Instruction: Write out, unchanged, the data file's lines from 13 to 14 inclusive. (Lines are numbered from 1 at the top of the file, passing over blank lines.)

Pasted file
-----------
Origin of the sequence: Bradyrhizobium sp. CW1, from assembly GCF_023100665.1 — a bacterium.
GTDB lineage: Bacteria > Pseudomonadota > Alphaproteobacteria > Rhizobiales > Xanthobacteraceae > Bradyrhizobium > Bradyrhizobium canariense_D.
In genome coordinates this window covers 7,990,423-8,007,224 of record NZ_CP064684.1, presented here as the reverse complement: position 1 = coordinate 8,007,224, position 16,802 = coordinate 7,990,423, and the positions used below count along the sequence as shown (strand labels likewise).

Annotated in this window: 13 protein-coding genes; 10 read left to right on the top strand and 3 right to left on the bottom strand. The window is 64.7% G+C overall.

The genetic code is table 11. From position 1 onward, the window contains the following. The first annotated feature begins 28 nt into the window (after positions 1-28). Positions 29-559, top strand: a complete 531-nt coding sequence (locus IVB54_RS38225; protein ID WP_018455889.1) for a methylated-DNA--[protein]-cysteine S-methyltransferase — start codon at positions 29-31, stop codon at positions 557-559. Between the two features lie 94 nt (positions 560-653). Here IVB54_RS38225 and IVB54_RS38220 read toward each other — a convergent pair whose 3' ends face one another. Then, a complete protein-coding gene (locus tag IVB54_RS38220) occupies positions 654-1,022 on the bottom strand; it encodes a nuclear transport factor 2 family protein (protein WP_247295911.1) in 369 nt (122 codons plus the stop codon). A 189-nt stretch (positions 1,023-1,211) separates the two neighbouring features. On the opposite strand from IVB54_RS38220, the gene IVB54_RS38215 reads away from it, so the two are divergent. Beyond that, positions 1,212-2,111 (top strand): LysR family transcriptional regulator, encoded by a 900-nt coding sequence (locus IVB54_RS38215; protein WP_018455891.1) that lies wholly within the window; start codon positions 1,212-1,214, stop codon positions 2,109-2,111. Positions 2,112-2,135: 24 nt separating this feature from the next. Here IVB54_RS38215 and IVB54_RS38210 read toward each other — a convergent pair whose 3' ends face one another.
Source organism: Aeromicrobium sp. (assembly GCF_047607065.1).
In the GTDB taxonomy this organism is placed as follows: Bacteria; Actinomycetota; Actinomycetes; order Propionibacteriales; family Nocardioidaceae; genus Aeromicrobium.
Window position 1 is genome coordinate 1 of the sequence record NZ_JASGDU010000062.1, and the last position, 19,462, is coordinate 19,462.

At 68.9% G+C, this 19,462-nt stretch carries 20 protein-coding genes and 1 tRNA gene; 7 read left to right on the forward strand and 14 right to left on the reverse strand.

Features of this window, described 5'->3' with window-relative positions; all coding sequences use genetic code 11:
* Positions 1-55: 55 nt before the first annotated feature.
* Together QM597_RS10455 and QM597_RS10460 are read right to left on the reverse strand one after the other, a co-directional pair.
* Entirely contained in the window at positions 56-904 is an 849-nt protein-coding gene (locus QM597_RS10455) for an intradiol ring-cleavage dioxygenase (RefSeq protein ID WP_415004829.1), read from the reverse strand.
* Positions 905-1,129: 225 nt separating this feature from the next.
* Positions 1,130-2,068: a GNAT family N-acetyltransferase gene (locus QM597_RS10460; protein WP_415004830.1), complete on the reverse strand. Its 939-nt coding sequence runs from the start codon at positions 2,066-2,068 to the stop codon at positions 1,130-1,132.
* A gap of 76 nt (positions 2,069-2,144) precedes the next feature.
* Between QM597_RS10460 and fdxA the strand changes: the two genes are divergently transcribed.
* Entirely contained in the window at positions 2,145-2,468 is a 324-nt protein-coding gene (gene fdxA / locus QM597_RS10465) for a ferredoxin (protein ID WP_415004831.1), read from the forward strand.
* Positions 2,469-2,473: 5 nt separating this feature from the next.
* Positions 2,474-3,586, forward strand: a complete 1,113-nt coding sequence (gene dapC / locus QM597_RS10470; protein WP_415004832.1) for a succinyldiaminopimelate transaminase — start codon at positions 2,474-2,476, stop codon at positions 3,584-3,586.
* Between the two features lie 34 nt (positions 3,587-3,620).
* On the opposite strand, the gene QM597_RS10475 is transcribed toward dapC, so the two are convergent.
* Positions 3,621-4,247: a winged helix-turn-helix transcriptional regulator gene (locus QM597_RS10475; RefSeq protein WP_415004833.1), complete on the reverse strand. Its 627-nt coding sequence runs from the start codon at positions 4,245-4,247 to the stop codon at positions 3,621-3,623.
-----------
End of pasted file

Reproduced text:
* Entirely contained in the window at positions 56-904 is an 849-nt protein-coding gene (locus QM597_RS10455) for an intradiol ring-cleavage dioxygenase (RefSeq protein ID WP_415004829.1), read from the reverse strand.
* Positions 905-1,129: 225 nt separating this feature from the next.